sorry couldn't find it in my books (quick scan of them) straight for my notes from my professor.
     
  6. tlcservices

    tlcservices LawnSite Member
    from fl
    Posts: 61

    I agree with you ,its what ,when, and how the landscape becomes an asset instead of a liability to the property. Bare dirt for 3 years and then mulch when ready to sell, $1800 in homeowner pocket. I still think proper lawn care is a hard sell.
    Bare dirt can look just as good as year old mulch too.
     
  7. joshua

    joshua LawnSite Bronze Member
    Posts: 1,226

    tls, i don't know when, what and how become such a assest, atleast not yet. i will though soon, still learning this in school. everything i'm learning is just mind blowing, things i've seen on trees and other things are alot to swallow.
     
  8. JimLewis

    JimLewis LawnSite Fanatic
    Posts: 6,842

    To address some of your original comments and questions;

    Yes, we do have a rather unique form of landscaping here in the NW. And let me tell you, it's not so much because LCOs are selling "let's create a bed over here" to our customers. It's because this is the way the landscapes are designed and installed when new properties are developed around here.

    I should note that we also don't use "mulch" much. Mulch is recycled yard debris. What we use predominately is pure "barkdust". Which is the bark from Fir or Hemlock trees that is graded into small pieces similar to mulch. The color is a lot nicer and lasts a lot longer than mulch. Mulch looks good when it's brand new then fades to a dirty brown color after a week or two. Barkdust holds a nice solid reddish brown color for several months up to a year.

    The reason we use barkdust so prevelantly is because of our huge timber industry. It is a direct bi-product of the timber mills we have here. In fact, barkdust used to be used as fuel back in the first half of the 20th Century. People would burn it in wood stoves. People would buy barkdust by the truckload at local barkdust yards.

    Well, eventually electric and gas heat took over and the mills and barkdust yards needed to come up with an idea for what to do with all of this extra barkdust. About that time, landscapers and builders began using it to decorate flower beds. And the rest is history.

    I am sorry, the pictures from my web site are not very good ones, from a point of view of what you are referring to. To give people a better idea of the concept jkelton is referring to (using flowerbeds to border lawns everywhere) here are some better examples;

    http://www.preferredlawncare.com/ba3.htm
    http://www.preferredlawncare.com/br.htm
    http://www.creativescapes.com/img-genlandbefafter-01-02.jpg

    Those are probably more typical pictures of how are flowerbeds are around here.

    You mention that we use it a lot more here. Again, a big part of that is because the supply of barkdust is so prevelant. Also, because the color is so nice it really increases the aesthetic appeal of a landscape. Most people around here apply new barkdust every year. And the biggest reason they do it is for aesthetic reasons, and nothing else. Barkdust doesn't do much for the soil. In fact it leaches N2 pretty badly. But people around here have fallen in love with the color. It's just something we all do here.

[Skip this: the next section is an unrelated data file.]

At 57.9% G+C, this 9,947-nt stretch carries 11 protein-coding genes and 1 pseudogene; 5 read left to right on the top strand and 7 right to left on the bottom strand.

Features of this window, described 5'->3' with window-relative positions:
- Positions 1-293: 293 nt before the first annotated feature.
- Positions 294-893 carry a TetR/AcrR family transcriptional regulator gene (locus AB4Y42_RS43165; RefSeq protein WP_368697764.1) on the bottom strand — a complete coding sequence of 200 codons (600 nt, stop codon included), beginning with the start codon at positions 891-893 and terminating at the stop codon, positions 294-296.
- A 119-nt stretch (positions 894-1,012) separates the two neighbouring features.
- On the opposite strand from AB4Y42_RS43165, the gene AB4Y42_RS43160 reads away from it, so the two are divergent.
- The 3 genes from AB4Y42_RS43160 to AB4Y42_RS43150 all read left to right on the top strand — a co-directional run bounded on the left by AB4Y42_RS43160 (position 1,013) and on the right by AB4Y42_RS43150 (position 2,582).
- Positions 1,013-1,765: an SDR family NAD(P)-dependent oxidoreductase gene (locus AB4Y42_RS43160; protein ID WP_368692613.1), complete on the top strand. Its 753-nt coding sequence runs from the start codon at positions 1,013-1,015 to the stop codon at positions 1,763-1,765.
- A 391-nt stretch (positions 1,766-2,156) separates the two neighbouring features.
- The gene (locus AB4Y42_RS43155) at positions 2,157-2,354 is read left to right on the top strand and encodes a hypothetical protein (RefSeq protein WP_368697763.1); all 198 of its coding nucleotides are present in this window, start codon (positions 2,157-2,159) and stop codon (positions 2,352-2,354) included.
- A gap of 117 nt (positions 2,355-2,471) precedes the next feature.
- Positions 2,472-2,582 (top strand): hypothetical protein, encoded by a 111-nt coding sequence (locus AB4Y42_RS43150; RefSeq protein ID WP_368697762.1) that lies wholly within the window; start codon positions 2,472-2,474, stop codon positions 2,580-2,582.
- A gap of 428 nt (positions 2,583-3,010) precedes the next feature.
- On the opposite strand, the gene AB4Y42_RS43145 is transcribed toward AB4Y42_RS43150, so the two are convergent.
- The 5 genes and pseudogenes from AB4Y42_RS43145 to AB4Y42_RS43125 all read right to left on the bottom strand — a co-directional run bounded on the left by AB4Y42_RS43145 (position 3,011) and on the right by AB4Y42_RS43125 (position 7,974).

If all there was available here was just straight mulch (and it is available, just nobody really likes it in leiu of barkdust) I don't think you'd see us using it as much.
     
  9. jkelton

    jkelton LawnSite Member
    Posts: 243

    Jim,
    Thanks for the info. We also have a good supply of what you refer to as barkdust (albeit not near as much) - we just end up calling it mulch and not barkdust. Although many people around here has switched to the colored shredded pallets (and other assorted waste wood), most still use the double ground bark (I think many landscapers around here do not recognize the differences between the products when they are bought). I personally like the looks of the bark products over the shredded waste wood products.
    Like I mentioned in my previous post, I really think many lawn care professionals (and customers) would like the looks of the mulched areas if they would give it a chance, especially in areas that are already difficult to grow (and mow), such as hillsides and shaded areas.
    Keep up the good work up there in Oregon!
     
  10. JimLewis

    JimLewis LawnSite Fanatic
    Posts: 6,842

    Hmm. I never knew it was readily available in other states really. The furthest I've ever really seen Fir or Hemlock barkdust was Colorado.

    And what I have seen in places like the East Coast was more like large bark chunks. But even that was very rare. It seems that it just hasn't caugh on in other states much. So I was just under the impression that people used "mulch", or what we call garden mulch.